Bovine TB is a chronic, infectious and primarily respiratory disease caused by the slow-growing bacterium Mycobacterium bovis (M. bovis). It is mainly a disease of cattle and other bovines, but can affect a wide range of mammal species, including other farmed and domestic animals.
What to do if TB is suspected in non-bovine animals?
You must immediately notify the Animal & Plant Health Agency (APHA) if you or your vet suspect that a live camelid, goat, sheep or pig, or a carcase of a non-bovine animal is infected with TB. Suspicion of TB in live deer and in the carcases of deer (whether wild or captive) is also notifiable. If TB is confirmed or suspected, movement restrictions are applied and will remain in place until APHA is satisfied, through testing, that all TB infected animals have been identified and removed. Additionally, APHA will TB test any cattle present on the holding and neighbouring premises.
TB testing in non-bovines
Tuberculin skin test
The comparative tuberculin skin test is also used in pigs, South American camelids, goats, sheep and deer.
As in cattle, the skin test is the internationally accepted test for M. bovis in live animals, although its performance characteristics in non-bovine species are not as well known.
Interferon-gamma blood test
The interferon-gamma test has been evaluated in alpacas under UK conditions.
The test is resource-intensive particularly with regard to sample handling and has now been superseded by antibody tests.
Antibody (blood) tests
Antibody tests validated under UK conditions are available for statutory testing of South American camelids (see references below). A voluntary private health scheme is also available. There are no antibody tests validated under UK conditions currently available for pigs, sheep, deer or goats.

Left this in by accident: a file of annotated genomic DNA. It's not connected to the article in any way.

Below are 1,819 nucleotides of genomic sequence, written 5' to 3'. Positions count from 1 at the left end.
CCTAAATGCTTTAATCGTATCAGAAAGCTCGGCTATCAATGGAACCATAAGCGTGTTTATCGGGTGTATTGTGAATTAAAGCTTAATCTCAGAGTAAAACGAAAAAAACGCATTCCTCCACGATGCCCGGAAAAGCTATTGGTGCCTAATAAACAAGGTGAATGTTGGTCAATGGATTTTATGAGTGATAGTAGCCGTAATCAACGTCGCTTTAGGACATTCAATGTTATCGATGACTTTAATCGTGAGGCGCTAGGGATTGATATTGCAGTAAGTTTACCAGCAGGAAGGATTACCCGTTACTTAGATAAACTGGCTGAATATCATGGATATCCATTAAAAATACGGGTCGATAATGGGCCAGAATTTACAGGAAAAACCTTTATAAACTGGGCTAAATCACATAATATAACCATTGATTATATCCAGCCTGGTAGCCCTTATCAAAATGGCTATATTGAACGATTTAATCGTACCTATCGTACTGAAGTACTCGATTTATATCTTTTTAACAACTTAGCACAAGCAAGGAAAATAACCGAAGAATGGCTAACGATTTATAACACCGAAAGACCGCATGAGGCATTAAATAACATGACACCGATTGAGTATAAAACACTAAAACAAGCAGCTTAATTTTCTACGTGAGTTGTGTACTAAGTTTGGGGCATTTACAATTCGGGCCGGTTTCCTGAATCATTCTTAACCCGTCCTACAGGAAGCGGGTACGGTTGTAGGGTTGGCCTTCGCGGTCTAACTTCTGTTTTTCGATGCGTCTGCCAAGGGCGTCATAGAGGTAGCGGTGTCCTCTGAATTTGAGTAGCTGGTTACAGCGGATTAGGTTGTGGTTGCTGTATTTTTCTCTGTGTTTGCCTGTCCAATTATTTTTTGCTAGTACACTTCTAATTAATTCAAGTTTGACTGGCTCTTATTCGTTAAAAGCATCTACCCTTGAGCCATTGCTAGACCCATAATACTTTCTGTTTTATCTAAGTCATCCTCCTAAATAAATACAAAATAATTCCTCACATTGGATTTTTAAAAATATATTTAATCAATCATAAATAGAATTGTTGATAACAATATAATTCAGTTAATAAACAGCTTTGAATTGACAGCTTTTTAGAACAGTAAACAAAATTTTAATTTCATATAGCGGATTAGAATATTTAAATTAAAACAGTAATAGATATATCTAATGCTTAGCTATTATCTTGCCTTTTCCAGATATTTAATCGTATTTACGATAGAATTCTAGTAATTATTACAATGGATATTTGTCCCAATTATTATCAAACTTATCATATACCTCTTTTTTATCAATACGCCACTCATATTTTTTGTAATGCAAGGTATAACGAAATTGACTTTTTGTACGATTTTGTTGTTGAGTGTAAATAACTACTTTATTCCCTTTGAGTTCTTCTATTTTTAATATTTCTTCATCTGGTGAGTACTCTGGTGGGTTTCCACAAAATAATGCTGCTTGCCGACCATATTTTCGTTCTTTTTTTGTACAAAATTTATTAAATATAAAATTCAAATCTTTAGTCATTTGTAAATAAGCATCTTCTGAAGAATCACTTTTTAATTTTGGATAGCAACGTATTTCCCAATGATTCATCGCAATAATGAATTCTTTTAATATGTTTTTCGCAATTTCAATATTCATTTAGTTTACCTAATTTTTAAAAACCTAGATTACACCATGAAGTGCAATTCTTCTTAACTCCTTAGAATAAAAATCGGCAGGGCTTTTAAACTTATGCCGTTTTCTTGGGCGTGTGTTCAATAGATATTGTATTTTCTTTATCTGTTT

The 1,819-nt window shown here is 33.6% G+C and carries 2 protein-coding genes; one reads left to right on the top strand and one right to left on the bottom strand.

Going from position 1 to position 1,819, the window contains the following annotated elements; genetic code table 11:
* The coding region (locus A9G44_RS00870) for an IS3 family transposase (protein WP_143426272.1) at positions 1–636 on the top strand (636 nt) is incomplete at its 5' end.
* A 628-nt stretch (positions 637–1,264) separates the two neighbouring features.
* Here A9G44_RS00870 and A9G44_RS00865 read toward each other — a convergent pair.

Farmed animals kept as pets
Farmed animal species kept as pets most often include goats, camelids, pygmy pigs and lambs. In the event any of these animals become infected with M.bovis, they are treated as livestock and the particular method of disease management applied will depend on the species involved. Horses are regarded as highly resistant to to mycobacterial infections and reports of infection with M. bovis are very rare.
Free biosecurity advice for keepers of farmed non-bovine animals in England
The TB Advisory Service (TBAS) provides free, bespoke advice about practical, cost-effective measures to build herd resilience to bTB through on-farm advice visits and telephone advice. Keepers of farmed non-bovine animals across England are eligible for free advice from TBAS.
Keepers can request a free one-to-one visit with an experienced veterinary advisor, who will provide bespoke recommendations to reduce the risk of bTB infection for herds/flocks that are currently TB-free, whilst also discussing measures to prevent repeated re-infection for herds/flocks experiencing a TB incident.
Contact TBAS via email at email@example.com or over the phone on 01306 779410 to book your free advice visit.